A 1031 exchange, otherwise known as a tax-free exchange, is a process by which an investor is able to defer paying capital gains taxes when selling an investment property by reinvesting the proceeds of the sale into a “like-kind” property or properties of equal or greater value within certain time limits as defined by Section 1031 of the U.S. Internal Revenue Code. This definition contains a number of operative terms that require elaboration.
“…defer paying capital gains…”
Capital gains are calculated by based on the investment’s adjusted basis, which is the original basis plus any capital improvements minus cost recovery deductions. The value of the cost recovery taken is taxed at a different rate and included in the taxable income from the sale.
“…when selling an investment property by reinvesting the proceeds of the sale…”
One of the requirements for a 1031 exchange is for the sale proceeds to be transferred to a “qualified intermediary,” an independent, third party, which then transfers those proceeds to the seller of the replacement property or properties. The seller of the original property can at no point handle the funds.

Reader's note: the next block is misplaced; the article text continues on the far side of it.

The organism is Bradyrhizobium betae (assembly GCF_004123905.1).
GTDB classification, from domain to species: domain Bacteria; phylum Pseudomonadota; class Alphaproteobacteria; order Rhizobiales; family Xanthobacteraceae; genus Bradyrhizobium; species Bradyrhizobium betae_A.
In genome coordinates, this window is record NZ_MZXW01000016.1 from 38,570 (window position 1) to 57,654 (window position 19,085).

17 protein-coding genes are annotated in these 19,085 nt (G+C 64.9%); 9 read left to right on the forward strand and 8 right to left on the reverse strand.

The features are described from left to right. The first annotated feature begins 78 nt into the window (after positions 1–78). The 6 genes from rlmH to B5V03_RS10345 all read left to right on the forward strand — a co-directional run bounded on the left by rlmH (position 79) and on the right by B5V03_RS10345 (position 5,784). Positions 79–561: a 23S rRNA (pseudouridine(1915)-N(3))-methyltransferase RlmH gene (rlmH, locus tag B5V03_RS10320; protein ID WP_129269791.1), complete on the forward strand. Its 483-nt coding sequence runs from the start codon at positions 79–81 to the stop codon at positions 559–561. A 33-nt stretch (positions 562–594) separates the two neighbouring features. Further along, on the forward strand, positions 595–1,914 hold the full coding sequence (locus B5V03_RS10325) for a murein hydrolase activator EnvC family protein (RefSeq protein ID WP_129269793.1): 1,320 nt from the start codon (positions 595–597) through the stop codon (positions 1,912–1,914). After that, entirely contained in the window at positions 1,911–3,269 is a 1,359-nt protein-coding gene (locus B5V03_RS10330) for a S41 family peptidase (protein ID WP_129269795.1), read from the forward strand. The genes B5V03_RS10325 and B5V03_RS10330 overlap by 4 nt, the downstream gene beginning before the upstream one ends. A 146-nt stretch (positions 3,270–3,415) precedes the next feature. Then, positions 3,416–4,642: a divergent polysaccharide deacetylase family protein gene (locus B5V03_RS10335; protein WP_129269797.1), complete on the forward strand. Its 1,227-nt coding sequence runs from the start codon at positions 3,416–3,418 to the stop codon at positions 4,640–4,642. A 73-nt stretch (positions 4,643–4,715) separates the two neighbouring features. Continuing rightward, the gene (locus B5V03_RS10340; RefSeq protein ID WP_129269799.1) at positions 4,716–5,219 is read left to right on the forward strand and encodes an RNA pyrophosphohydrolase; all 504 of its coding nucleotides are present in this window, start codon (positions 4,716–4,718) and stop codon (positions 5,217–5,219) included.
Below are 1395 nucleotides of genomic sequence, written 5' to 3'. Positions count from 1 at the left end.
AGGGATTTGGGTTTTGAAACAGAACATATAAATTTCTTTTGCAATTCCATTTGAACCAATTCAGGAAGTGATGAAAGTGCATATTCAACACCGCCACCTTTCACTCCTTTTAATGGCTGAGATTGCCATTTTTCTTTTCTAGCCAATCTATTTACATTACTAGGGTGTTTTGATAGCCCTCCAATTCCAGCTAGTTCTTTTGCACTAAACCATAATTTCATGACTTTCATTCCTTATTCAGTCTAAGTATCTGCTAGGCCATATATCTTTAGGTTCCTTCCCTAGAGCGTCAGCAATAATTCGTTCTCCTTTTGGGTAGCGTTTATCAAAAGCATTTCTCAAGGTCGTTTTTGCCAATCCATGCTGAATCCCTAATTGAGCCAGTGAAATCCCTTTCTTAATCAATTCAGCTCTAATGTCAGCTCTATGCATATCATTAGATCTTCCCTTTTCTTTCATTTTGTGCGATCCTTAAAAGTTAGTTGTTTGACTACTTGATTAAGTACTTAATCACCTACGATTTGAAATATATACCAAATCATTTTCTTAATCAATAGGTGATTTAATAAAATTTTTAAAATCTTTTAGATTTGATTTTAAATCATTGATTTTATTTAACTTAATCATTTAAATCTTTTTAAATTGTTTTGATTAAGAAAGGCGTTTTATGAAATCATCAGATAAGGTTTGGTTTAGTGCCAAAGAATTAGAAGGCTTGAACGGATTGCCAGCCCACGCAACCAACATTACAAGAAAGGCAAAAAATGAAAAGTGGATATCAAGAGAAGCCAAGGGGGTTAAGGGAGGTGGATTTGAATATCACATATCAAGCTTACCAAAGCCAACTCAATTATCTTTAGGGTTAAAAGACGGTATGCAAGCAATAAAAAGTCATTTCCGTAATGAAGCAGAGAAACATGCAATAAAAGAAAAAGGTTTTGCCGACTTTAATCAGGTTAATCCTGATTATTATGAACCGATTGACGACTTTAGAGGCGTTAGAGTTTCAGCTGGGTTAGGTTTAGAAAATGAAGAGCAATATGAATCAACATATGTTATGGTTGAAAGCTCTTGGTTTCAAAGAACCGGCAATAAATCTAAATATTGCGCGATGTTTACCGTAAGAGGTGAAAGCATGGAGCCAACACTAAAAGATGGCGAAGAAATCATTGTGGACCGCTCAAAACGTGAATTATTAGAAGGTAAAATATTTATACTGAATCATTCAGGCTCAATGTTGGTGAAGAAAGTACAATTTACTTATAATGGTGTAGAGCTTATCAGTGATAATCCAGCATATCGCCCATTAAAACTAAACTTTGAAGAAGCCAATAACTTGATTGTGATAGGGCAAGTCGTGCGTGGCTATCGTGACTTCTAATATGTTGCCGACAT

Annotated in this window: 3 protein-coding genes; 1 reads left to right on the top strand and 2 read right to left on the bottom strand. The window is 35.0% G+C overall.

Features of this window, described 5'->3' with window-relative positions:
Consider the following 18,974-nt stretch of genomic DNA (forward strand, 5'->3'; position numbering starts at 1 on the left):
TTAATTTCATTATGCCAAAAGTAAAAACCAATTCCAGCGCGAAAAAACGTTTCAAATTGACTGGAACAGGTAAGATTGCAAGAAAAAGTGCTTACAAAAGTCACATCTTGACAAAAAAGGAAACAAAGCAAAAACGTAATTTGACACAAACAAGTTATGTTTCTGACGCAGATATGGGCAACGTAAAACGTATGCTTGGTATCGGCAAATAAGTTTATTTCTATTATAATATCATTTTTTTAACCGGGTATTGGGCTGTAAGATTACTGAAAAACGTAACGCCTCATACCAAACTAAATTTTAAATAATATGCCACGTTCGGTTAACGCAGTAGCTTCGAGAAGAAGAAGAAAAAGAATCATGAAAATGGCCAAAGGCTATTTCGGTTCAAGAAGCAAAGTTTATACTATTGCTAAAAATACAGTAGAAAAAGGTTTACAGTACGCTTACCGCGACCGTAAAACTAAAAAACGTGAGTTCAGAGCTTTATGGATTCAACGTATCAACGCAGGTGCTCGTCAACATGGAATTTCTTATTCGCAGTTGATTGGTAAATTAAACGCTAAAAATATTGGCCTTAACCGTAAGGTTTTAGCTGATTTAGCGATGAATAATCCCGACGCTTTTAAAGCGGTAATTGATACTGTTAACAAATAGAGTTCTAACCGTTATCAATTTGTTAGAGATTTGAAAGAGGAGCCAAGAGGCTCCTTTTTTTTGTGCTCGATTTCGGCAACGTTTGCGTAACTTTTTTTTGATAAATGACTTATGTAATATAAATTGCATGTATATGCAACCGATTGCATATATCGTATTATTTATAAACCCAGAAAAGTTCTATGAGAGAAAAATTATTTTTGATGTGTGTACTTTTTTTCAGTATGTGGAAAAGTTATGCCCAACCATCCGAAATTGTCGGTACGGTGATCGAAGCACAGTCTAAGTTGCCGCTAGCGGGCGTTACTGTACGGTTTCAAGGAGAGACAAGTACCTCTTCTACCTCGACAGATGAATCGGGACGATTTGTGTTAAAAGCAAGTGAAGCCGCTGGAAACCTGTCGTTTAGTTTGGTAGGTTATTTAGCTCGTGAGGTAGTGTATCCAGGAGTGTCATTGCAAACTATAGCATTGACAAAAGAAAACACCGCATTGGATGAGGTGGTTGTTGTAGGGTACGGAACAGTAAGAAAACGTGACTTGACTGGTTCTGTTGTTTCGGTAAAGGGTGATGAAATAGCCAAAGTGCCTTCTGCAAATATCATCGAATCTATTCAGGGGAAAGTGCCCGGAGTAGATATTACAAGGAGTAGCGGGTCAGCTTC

“…into a ‘like-kind’…”
This refers to the classification of the asset according to the Internal Revenue Code (IRC), in this case Section 1231, property held for use in trade or business. This means that a residential property can be exchanged for an office property and/or vacant land can be exchanged for an industrial property as long as they are held for investment purposes.
“…property or properties of equal or greater value…”
Sellers are allowed to identify 3 like-kind properties regardless of their market value (three-property rule) or an unlimited number of properties as long as their total market value does not exceed 200% of the property being sold (200% rule). Another less commonly known or used option is the 95% rule, which allows the seller to identify more than 3 properties with a total value that is greater than 200% of the property being exchanged IF they acquire at least 95% of the value of the properties identified.
“…within certain time limits…”
The timeline under a 1031 exchange are measured from the sale of the property being exchanged. Sellers have 45 days to identify/nominate (in writing) the prospective replacement property or properties and 180 days to acquire/close on the same (not 45 days plus 180 days).
“…as defined by Section 1031 of the U.S. Internal Revenue Code…”
The IRS strictly enforces the rules and regulations governing 1031 exchanges and due to their complexity it is advised that investors seek the guidance and assistance of licensed professionals when handling such transactions.